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26 Tips for Managing a Social Media Community

26 Tips for Managing a Social Media Community
Do you wonder how to go about exercising good social etiquette and managing your social networking communities, all at the same time? Social media community management has expanded into a growing field and there’s a lot to think about. In this post, I’ll cover 26 tips, an A-Z guide, on ways to manage your company‘s presence. #1: Answer Questions With more and more of your customers participating on social networking platforms, businesses need to be doing much more than posting their own updates. A recent survey organized by InSites Consulting found that eight out of ten American companies answer client questions and complaints via social media. What about your business? #2: Bring People to Your Website Through Social Media Sometimes with all the talk about social media, businesses may briefly forget one of their original goals for initiating a social strategy—namely, bringing customers and prospects to your company website. How can you use social mentions to tell your success stories? Related:  Strategy and Management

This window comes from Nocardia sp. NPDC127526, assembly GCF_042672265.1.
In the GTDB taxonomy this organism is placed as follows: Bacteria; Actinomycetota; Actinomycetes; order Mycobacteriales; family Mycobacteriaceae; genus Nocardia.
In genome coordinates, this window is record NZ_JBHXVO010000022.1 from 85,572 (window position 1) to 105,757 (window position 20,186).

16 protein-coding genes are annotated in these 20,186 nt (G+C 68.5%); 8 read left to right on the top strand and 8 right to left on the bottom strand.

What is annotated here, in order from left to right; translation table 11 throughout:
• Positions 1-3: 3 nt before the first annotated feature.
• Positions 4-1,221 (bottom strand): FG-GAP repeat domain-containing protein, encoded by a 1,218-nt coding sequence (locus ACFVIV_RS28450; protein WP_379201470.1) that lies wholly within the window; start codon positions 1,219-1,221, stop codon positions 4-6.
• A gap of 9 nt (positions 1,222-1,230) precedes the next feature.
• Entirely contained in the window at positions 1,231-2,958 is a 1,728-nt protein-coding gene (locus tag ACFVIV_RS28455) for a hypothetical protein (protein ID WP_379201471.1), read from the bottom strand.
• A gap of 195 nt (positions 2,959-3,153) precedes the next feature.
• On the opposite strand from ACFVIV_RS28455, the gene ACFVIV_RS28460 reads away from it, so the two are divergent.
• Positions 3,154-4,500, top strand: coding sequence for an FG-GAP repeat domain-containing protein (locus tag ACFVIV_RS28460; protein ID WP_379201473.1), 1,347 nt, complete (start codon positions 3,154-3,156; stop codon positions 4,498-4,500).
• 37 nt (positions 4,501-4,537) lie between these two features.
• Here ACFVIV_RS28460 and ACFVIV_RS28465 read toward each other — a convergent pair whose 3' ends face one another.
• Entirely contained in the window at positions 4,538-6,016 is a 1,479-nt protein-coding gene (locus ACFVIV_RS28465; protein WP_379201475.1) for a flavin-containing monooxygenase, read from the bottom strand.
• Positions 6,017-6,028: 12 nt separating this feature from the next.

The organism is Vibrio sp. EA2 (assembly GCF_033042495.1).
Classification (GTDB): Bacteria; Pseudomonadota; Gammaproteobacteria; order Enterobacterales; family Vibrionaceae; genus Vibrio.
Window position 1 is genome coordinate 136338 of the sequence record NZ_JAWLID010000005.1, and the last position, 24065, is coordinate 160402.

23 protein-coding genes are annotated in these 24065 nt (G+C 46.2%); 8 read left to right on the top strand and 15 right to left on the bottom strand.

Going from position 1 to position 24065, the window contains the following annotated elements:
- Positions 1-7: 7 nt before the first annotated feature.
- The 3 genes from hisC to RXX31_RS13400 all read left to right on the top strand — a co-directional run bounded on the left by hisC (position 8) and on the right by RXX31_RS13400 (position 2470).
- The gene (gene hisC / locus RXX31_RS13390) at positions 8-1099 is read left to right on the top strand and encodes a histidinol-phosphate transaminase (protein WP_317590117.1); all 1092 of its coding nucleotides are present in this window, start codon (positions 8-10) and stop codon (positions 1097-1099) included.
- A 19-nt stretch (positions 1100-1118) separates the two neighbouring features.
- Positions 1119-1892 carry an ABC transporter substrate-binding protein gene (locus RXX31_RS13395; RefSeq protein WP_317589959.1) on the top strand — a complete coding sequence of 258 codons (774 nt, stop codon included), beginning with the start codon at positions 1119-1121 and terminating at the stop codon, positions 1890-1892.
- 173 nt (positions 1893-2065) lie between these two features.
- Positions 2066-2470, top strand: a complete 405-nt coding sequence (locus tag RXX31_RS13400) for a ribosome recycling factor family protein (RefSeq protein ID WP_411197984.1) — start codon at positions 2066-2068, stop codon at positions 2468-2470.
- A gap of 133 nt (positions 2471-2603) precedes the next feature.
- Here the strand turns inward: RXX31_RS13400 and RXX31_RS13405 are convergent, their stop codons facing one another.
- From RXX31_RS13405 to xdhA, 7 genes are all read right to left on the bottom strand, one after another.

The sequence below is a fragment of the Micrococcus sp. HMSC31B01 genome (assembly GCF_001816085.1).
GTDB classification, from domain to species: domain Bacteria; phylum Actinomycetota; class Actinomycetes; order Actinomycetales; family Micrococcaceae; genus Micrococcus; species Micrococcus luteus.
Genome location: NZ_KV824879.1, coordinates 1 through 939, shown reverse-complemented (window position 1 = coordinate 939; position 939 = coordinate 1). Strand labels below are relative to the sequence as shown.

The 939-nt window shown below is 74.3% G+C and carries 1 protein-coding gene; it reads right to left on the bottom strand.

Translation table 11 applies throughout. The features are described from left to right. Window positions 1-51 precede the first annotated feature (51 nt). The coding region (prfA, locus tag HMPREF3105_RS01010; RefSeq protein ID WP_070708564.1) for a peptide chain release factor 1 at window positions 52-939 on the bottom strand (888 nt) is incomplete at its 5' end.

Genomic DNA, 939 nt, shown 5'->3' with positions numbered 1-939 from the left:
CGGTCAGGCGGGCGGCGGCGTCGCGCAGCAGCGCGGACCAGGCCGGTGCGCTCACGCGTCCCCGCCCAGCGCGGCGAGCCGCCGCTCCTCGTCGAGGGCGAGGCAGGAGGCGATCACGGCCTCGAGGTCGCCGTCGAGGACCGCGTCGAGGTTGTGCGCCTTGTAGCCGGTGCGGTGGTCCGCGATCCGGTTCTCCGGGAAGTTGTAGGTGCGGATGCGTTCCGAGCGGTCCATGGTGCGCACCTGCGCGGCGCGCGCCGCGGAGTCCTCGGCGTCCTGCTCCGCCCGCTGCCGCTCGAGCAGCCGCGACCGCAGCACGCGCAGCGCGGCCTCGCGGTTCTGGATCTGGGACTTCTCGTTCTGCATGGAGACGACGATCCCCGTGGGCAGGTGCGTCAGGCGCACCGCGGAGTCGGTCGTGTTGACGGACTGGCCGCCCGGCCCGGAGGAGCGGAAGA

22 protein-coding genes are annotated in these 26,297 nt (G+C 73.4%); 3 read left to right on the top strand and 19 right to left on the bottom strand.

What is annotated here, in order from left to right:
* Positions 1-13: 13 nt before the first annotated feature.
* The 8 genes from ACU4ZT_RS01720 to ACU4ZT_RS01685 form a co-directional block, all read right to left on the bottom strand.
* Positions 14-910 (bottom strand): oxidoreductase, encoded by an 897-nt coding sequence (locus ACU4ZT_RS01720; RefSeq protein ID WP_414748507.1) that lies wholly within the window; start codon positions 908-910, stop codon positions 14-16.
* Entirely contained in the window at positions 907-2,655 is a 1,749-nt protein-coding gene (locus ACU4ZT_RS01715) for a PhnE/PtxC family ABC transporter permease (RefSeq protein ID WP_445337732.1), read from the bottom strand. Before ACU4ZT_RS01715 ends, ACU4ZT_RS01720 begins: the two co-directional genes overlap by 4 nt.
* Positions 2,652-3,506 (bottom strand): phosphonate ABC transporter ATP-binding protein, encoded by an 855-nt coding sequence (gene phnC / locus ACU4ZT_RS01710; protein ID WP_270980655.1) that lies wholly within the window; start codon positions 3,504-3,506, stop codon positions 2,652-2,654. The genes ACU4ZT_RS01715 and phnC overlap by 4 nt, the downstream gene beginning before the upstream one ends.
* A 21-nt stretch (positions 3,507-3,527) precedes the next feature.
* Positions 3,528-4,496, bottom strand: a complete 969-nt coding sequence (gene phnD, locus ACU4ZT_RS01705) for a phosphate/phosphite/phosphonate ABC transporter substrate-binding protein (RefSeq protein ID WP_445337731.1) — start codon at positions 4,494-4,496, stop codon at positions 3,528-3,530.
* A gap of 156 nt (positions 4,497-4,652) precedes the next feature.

Faites la peau à 20 mythes des médias sociaux - Le Blog Kinoa Les médias sociaux sont maintenant assez matures pour avoir leurs propres mythes. Des mythes auxquels certains marketeurs se sont accrochés parce que, avouons-le, c’est un peu difficile d’être à jour sur ce qu’il se passe sur les médias sociaux. Alors, on a pris notre loupe, on a enfilé notre imper et on a retrouvé la trace des plus grands mythes… et on va donc leur faire la peau un par un. 1) De toute façon, mes clients ne sont pas sur les médias sociaux… Facebook a 1 milliard d’utilisateurs actifs selon Yahoo! Sans parler de Pinterest, Linkedin, YouTube, Viadeo, Digikaa… Je poursuis l’énumération ? 2) Les médias sociaux c’est tellement génial que, du coup, j’ouvre des comptes partout ! Ce n’est pas parce que je connais plein de réseaux sociaux, que je devrais créer un profil sur chacun d’entre eux ! Activez-les et donnez-leur une chance. Pour résumer, si un réseau social ne vous donne pas satisfaction, dites-lui au revoir ! 3) Google+ ça ne sert à rien – Article original sur Hubspot –